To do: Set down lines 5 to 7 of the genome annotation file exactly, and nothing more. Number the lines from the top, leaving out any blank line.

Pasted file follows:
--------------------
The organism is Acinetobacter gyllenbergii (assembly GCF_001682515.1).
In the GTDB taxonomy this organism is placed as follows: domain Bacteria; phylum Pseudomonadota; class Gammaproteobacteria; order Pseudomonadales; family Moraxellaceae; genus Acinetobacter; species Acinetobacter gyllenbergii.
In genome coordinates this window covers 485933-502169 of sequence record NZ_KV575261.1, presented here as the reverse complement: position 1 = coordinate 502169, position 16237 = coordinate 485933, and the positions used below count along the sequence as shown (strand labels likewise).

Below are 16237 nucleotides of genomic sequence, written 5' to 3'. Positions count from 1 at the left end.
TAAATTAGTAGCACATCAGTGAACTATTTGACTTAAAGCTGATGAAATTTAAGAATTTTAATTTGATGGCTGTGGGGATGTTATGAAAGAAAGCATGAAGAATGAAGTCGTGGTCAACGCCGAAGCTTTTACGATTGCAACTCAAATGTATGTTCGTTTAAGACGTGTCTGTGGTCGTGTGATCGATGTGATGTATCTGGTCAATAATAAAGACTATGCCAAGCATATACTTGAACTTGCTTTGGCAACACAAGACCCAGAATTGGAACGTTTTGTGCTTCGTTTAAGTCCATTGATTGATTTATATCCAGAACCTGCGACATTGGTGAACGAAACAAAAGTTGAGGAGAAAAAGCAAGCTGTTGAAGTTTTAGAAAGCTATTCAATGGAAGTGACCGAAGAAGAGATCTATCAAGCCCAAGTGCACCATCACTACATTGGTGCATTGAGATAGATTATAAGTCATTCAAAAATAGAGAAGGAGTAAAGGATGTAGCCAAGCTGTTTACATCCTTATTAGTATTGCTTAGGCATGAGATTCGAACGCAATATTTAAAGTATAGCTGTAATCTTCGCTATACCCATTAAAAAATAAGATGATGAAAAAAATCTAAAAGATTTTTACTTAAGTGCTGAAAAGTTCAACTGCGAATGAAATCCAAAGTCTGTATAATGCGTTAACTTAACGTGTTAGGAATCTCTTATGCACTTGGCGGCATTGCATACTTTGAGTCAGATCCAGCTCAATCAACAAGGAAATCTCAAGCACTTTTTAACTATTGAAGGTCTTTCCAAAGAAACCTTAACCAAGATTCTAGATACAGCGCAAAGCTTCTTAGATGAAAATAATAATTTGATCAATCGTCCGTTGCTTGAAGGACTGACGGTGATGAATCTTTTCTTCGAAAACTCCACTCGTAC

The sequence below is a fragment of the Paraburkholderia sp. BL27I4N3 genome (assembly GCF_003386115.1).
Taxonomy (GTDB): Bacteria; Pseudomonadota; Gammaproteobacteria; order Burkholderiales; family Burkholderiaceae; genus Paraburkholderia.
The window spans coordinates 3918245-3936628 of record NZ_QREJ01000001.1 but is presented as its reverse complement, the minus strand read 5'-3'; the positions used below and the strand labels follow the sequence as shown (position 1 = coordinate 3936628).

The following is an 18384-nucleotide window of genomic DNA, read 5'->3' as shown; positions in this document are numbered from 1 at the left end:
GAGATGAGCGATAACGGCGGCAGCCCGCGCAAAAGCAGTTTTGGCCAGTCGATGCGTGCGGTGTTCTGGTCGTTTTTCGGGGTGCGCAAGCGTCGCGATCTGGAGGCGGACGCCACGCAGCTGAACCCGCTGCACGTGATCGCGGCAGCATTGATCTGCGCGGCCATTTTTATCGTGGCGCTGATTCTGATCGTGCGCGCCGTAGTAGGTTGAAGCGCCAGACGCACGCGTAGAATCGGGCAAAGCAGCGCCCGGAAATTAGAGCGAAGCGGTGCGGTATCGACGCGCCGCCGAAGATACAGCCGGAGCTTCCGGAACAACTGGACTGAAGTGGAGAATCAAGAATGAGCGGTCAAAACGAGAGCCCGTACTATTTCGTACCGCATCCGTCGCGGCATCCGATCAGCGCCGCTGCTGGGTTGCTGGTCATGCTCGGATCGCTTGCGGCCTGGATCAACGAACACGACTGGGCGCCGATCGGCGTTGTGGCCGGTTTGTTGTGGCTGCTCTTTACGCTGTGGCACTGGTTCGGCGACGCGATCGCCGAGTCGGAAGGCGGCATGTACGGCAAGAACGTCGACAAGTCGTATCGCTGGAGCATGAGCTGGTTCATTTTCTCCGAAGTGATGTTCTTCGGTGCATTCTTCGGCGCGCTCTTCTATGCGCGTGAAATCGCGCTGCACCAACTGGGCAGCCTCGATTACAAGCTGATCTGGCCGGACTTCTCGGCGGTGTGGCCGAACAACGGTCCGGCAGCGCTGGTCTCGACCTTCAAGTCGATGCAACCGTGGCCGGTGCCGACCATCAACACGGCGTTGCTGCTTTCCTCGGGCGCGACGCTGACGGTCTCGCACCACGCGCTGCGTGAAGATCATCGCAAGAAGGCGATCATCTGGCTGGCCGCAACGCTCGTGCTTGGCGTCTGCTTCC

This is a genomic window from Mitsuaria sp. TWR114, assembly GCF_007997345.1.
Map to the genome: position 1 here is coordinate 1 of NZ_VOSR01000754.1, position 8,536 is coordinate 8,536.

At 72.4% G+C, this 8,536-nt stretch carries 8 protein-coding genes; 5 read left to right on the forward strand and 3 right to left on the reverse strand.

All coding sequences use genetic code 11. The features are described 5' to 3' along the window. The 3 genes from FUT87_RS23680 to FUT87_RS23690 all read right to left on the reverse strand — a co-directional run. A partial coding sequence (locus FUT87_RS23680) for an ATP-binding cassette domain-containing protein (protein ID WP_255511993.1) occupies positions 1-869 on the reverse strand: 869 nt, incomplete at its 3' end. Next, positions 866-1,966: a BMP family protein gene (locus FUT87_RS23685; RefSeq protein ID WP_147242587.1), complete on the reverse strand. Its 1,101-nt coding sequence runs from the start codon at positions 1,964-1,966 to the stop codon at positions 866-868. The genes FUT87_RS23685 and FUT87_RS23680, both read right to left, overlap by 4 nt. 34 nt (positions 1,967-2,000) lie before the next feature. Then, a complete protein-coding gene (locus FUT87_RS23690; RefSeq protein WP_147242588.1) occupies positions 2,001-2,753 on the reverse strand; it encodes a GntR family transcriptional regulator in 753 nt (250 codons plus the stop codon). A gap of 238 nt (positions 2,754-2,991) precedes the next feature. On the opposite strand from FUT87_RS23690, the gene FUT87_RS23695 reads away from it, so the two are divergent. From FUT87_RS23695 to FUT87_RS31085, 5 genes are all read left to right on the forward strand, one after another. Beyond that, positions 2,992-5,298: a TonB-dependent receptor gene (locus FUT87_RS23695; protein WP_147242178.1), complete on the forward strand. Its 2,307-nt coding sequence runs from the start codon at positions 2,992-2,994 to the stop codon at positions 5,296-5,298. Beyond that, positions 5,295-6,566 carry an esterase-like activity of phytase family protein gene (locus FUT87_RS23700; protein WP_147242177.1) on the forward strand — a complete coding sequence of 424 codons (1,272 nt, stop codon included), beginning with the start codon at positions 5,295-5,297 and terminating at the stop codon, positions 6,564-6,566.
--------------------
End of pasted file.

TAAATTAGTAGCACATCAGTGAACTATTTGACTTAAAGCTGATGAAATTTAAGAATTTTAATTTGATGGCTGTGGGGATGTTATGAAAGAAAGCATGAAGAATGAAGTCGTGGTCAACGCCGAAGCTTTTACGATTGCAACTCAAATGTATGTTCGTTTAAGACGTGTCTGTGGTCGTGTGATCGATGTGATGTATCTGGTCAATAATAAAGACTATGCCAAGCATATACTTGAACTTGCTTTGGCAACACAAGACCCAGAATTGGAACGTTTTGTGCTTCGTTTAAGTCCATTGATTGATTTATATCCAGAACCTGCGACATTGGTGAACGAAACAAAAGTTGAGGAGAAAAAGCAAGCTGTTGAAGTTTTAGAAAGCTATTCAATGGAAGTGACCGAAGAAGAGATCTATCAAGCCCAAGTGCACCATCACTACATTGGTGCATTGAGATAGATTATAAGTCATTCAAAAATAGAGAAGGAGTAAAGGATGTAGCCAAGCTGTTTACATCCTTATTAGTATTGCTTAGGCATGAGATTCGAACGCAATATTTAAAGTATAGCTGTAATCTTCGCTATACCCATTAAAAAATAAGATGATGAAAAAAATCTAAAAGATTTTTACTTAAGTGCTGAAAAGTTCAACTGCGAATGAAATCCAAAGTCTGTATAATGCGTTAACTTAACGTGTTAGGAATCTCTTATGCACTTGGCGGCATTGCATACTTTGAGTCAGATCCAGCTCAATCAACAAGGAAATCTCAAGCACTTTTTAACTATTGAAGGTCTTTCCAAAGAAACCTTAACCAAGATTCTAGATACAGCGCAAAGCTTCTTAGATGAAAATAATAATTTGATCAATCGTCCGTTGCTTGAAGGACTGACGGTGATGAATCTTTTCTTCGAAAACTCCACTCGTAC

The sequence below is a fragment of the Paraburkholderia sp. BL27I4N3 genome (assembly GCF_003386115.1).
Taxonomy (GTDB): Bacteria; Pseudomonadota; Gammaproteobacteria; order Burkholderiales; family Burkholderiaceae; genus Paraburkholderia.